Author Archives: Meg Groeling

About Meg Groeling

CW Historian

Book Review: “Gettysburg: Kids Who Did the Impossible”

All I can think of is “What fun to do this book!” Gettysburg: Kids Who Did the Impossible is a children’s book featuring two reasonably adorable children and several other reenactors who have combined forces to tell the stories of the young … Continue reading

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“They Call This War a Cloud Over the Land”

Politically, one might think that climate and weather have only become a topic of interest lately. After all, 19th-century science was not very reliable, and a person could not control the weather. Everyone knew that. But could a war affect … Continue reading

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“Strew the fair garlands where slumber the dead”

I have always loved ephemera—those bits and pieces of printed paper, originally meant to have only short-term popularity. I particularly like old postcards from the end of the 19thcentury up through the 1920s. Commercial artists like Ellen Clapsaddle and lithographers … Continue reading

Posted in Holidays, Material Culture, Memory | Tagged , , , , | 2 Comments

“And over here we have…”

On this day in history, Colonel Elmer Ellsworth walked into a two-star inn-and-boarding house in Alexandria. It was early in the morning, and a man in his nightshirt and pants was the only person awake on the first floor. The … Continue reading

Posted in Battlefields & Historic Places, Monuments, Personalities | Tagged , , , | 12 Comments

“Somebody’s Darling!” . . . And The War Came Home, Part 3

The Civil War affected all of America. The Irish and German families who had sent their sons alone to a land across the Atlantic seeking a better life, the elite planter parents and siblings who bid goodbye to a cherished … Continue reading

Posted in Antebellum South, Civilian, Common Soldier | Tagged , , , , , , , , , , | 3 Comments

Wah-Who-Eeee! … And The War Came to the Rebels, Part 2

Author Margaret Mitchel wrote her version of the sound of the rebel yell as “Wah-Who-Eeee,” and that was the sound heard throughout the Southern states when Confederate general P. G. T. Beauregard opened his well-prepared cannon on shabby little Fort … Continue reading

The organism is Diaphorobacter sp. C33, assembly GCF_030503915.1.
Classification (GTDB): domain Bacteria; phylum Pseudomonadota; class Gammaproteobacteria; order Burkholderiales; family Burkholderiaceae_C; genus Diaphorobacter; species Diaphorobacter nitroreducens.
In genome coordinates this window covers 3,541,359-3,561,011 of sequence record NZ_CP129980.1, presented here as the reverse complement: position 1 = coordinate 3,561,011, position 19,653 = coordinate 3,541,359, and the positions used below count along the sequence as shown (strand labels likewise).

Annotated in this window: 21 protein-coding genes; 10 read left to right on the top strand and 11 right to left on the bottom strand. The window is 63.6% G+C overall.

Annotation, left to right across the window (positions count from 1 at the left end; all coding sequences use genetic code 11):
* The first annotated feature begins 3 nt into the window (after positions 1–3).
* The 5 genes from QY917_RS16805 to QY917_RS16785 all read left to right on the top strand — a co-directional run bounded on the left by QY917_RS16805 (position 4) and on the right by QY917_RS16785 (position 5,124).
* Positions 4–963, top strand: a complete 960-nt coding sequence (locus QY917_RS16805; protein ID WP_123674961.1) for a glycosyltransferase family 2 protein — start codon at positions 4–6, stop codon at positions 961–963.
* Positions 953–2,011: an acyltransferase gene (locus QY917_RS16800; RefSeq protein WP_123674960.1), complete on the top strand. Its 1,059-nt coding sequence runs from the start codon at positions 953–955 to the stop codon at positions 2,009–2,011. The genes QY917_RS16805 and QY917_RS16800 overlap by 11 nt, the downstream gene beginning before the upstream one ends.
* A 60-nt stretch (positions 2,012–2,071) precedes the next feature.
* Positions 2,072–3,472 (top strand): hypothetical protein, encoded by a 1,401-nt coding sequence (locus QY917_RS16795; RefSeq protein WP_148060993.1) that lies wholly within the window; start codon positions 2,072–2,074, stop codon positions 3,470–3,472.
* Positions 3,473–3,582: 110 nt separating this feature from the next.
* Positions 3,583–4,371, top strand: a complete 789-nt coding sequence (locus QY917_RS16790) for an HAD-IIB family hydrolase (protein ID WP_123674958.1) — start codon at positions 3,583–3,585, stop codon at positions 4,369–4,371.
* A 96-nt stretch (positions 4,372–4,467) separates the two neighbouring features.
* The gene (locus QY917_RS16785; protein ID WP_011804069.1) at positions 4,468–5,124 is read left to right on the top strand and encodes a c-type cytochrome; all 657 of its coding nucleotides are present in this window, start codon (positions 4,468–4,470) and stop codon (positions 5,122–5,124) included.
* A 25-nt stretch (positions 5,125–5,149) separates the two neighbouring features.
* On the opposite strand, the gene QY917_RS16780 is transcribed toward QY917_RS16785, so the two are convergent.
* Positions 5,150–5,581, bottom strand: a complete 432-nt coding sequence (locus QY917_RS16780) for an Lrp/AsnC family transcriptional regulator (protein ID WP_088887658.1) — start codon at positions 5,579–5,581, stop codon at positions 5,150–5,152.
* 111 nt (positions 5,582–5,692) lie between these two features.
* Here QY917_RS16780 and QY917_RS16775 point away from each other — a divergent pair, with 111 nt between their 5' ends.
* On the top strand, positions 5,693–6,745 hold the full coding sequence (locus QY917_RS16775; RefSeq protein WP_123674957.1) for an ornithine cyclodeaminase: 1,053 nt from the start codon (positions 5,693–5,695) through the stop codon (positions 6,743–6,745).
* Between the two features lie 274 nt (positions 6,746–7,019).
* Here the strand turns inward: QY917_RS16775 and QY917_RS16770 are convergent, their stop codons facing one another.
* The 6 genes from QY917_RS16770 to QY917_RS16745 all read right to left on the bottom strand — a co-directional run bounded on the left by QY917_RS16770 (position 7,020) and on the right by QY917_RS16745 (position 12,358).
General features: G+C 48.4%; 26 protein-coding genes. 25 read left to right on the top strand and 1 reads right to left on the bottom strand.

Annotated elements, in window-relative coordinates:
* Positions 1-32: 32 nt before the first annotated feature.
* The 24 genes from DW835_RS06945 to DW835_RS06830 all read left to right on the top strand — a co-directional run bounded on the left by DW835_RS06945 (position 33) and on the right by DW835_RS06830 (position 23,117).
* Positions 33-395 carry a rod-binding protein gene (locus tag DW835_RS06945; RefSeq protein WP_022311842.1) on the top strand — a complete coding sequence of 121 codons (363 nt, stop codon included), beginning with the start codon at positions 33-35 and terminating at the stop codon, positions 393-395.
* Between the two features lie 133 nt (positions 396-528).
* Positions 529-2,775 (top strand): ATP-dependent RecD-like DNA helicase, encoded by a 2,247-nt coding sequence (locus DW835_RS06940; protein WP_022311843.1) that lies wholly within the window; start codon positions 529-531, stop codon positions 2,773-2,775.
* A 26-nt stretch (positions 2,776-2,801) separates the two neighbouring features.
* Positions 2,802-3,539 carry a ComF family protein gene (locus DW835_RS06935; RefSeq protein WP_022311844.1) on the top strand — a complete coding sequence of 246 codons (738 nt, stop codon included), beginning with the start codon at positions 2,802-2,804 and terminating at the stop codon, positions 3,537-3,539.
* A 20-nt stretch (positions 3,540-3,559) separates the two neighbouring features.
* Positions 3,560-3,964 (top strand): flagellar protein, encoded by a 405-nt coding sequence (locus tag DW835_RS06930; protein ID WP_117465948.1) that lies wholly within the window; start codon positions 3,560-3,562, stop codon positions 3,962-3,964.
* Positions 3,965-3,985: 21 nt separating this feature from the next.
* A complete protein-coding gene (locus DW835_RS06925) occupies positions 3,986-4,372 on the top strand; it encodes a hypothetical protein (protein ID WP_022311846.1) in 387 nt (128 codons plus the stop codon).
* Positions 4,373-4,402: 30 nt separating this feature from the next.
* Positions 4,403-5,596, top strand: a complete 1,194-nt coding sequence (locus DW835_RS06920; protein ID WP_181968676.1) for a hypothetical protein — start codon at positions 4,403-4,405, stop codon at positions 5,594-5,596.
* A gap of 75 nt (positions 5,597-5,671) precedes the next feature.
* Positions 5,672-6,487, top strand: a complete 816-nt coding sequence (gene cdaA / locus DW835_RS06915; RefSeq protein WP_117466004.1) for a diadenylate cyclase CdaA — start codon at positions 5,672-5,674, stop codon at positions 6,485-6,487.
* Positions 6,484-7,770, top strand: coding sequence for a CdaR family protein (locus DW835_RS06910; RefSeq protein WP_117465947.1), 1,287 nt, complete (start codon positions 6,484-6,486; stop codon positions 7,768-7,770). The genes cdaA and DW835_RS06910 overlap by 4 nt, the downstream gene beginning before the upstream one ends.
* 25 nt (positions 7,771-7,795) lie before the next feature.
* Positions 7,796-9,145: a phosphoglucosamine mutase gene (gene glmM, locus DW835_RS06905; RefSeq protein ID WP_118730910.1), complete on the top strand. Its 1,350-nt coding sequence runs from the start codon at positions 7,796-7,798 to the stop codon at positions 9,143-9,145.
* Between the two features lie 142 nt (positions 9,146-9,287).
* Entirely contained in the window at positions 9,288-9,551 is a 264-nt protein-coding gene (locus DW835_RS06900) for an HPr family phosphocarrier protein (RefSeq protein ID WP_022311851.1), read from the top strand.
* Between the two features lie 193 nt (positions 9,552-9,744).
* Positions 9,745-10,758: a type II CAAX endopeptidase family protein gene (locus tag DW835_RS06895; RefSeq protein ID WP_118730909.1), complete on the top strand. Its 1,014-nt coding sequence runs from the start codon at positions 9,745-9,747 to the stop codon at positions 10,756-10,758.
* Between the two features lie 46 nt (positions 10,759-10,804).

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Huzzah! …And The War Came to the Yankees, Part 1

Despite the messages, threats, and concerns, brave little Fort Sumter held on. The waters were cold, the food was minimal, and information even more scarce than the food. Major Robert Anderson, garrison commander, had moved his group of Army regulars … Continue reading

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Women’s History Month—Every Year!

It may have been 1965 or 66 . . . it was almost summer, and Joyce and I were looking for employment. We had a couple more years in high school and needed to keep our cars on the road, … Continue reading

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“Powerful and Determined”: Susie King Taylor and Her Image as Seen by Stephen Restelli

I could not tell she was African-American in looking at the negative.  When I  scanned it as viewed her as a positive print, chills went through me.  This was the most stunning portrait photograph I have ever seen.  And I … Continue reading

Posted in Civilian, Photography, Slavery | Tagged , , , , , , , , , , , , | 3 Comments

Susie King Taylor: The First African American Army Nurse

“I was born under the slave law in Georgia, in 1848, and was brought up by my grandmother in Savannah.” So begin the memoirs of Civil War nurse Susie King Taylor, a most unusual woman in many ways. She was … Continue reading

Posted in Civilian, Medical, Slavery, USCT | Tagged , , , , , , , , , , | 2 Comments